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Hypertension: HELP
Articles by Kazuaki Negishi
Based on 5 articles published since 2010
(Why 5 articles?)
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Between 2010 and 2020, Kazuaki Negishi wrote the following 5 articles about Hypertension.
 
+ Citations + Abstracts
1 Editorial Back to the Future: Mitral Annular Plane Systolic Excursion on Cardiac Magnetic Resonance. 2019

Pathan, Faraz / Negishi, Kazuaki. ·Nepean Clinical School, Sydney University, Sydney, New South Wales, Australia; Department of Cardiology Nepean Hospital, Sydney, New South Wales, Australia; Charles Perkins Centre, Sydney University, Sydney, New South Wales, Australia. Electronic address: faraz.pathan@sydney.edu.au. · Nepean Clinical School, Sydney University, Sydney, New South Wales, Australia; Charles Perkins Centre, Sydney University, Sydney, New South Wales, Australia; Menzies Institute for Medical Research, University of Tasmania, Hobart, Tasmania, Australia. ·JACC Cardiovasc Imaging · Pubmed #30660527.

ABSTRACT: -- No abstract --

2 Article Relation of Functional Status to Risk of Development of Atrial Fibrillation. 2017

Ramkumar, Satish / Yang, Hong / Wang, Ying / Nolan, Mark / Negishi, Kazuaki / Sanders, Prashanthan / Marwick, Thomas Hugh. ·Baker IDI Heart and Diabetes Institute, Melbourne, Australia; School of Public Health and Preventative Medicine, Monash University, Melbourne, Australia. · Menzies Institute for Medical Research, University of Tasmania, Hobart, Australia. · University of Adelaide, Adelaide, Australia. · Baker IDI Heart and Diabetes Institute, Melbourne, Australia; School of Public Health and Preventative Medicine, Monash University, Melbourne, Australia; Menzies Institute for Medical Research, University of Tasmania, Hobart, Australia. Electronic address: Tom.Marwick@bakeridi.edu.au. ·Am J Cardiol · Pubmed #27956001.

ABSTRACT: Identifying patients at risk is now important as there are demonstrable ways to alter disease progression which could potentially prevent atrial fibrillation (AF) and its complications. We sought whether impaired functional capacity was associated with risk of AF, independent of myocardial dysfunction. In this community-based study, asymptomatic participants aged ≥65 years were recruited if they had ≥1 risk factor (e.g., hypertension, diabetes mellitus, and obesity). Participants underwent baseline echocardiography (including measurement of myocardial mechanics) and six-minute walk test. The CHARGE-AF score was used to calculate 5-year risk of developing AF. Receiver operating characteristic curves were used to assess for independent risk factors for AF. A total of 607 patients (age 71 ± 5 years, men 47%) were studied at baseline and followed for at least 6 months. Patients in the higher AF risk groups were older and had increased rates of hypertension, diabetes mellitus, and ischemic heart disease (p <0.05). Greater AF risk was associated with lower exercise capacity, independent of lower mean global longitudinal strain, global circumferential strain, greater mean E/e' ratio, indexed left atrial volume and LV mass. Multivariate linear regression confirmed association of LV and functional capacity parameters with AF risk. Although functional capacity is impaired in AF, this association precedes the onset of AF. In conclusion, poor functional status is associated with AF risk, independent of LV function.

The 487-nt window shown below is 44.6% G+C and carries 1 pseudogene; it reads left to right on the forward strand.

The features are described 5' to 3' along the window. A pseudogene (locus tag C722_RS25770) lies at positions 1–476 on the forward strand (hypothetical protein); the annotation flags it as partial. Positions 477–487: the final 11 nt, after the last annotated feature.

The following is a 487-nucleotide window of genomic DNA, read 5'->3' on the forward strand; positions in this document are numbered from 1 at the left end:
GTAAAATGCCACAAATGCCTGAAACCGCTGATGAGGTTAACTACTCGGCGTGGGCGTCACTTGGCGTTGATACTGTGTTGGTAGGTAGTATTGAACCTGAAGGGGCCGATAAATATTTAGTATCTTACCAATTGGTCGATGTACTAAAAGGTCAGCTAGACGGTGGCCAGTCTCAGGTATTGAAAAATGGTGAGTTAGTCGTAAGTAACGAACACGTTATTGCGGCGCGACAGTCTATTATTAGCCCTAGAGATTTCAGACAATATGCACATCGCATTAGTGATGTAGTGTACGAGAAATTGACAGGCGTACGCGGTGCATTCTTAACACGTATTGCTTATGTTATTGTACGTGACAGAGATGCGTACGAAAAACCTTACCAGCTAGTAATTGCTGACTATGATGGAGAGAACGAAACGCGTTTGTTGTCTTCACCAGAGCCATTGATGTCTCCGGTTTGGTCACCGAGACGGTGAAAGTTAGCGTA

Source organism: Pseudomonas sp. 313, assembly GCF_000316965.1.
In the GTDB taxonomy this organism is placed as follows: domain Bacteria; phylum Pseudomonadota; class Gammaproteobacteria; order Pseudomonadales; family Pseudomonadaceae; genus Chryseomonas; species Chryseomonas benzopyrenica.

3 Article Echocardiographic screening for non-ischaemic stage B heart failure in the community. 2016

Yang, Hong / Negishi, Kazuaki / Wang, Ying / Nolan, Mark / Saito, Makoto / Marwick, Thomas H. ·Menzies Institute for Medical Research, Hobart, Tasmania, Australia. · Menzies Institute for Medical Research, Hobart, Tasmania, Australia. Tom.Marwick@bakeridi.edu.au. · Baker-IDI Heart and Diabetes Institute, Melbourne, Australia. Tom.Marwick@bakeridi.edu.au. ·Eur J Heart Fail · Pubmed #27813300.

ABSTRACT: AIMS: Incident heart failure (HF) continues to pose a common and serious problem. We sought to examine the value of echocardiographic predictors of new HF in a community-based elderly population at risk for HF, independent of and incremental to clinical evaluation. METHODS AND RESULTS: Asymptomatic patients ≥65 years old, with ≥1 HF risk factor (hypertension, type 2 diabetes, or obesity) were recruited from the community; patients with valve disease, reduced ejection fraction (EF), and atrial fibrillation (AF) were excluded. Patients underwent standard clinical evaluation including calculation of the Charlson co-morbidity score and a comprehensive echocardiography including global longitudinal strain (GLS). Functional capacity was assessed by 6 min walk test. New HF and cardiovascular death were assessed after a mean follow-up of 14 ± 4 months by three independent cardiologists using Framingham criteria. Of 410 subjects (median age 70 years; 48% men), the prevalence of stage B HF was 13% [by LV hypertrophy (LVH)], 12% (by abnormal E/e'), 33% (by impaired GLS), and 31% [by left atrial enlargement (LAE)]. New HF symptoms developed in 49, and 2 died of cardiovascular causes, giving an event rate of 104/1000 person-years. These patients were older (P = 0.012), had a higher Charlson co-morbidity score (P < 0.001), larger LV mass and left atrium, higher E/e', and lower GLS (P < 0.05). LAE, LVH, abnormal GLS, and E/e' were independent predictors of new HF. In sequential models, LV mass and GLS added incremental information to clinical parameters. GLS significantly reclassified individuals (P = 0.002), but no reclassification improvement was identified using LV mass index, E/e', and left atrial volume index. CONCLUSION: Echocardiographic assessment (especially GLS and LV mass) provides incremental value in predicting incident HF.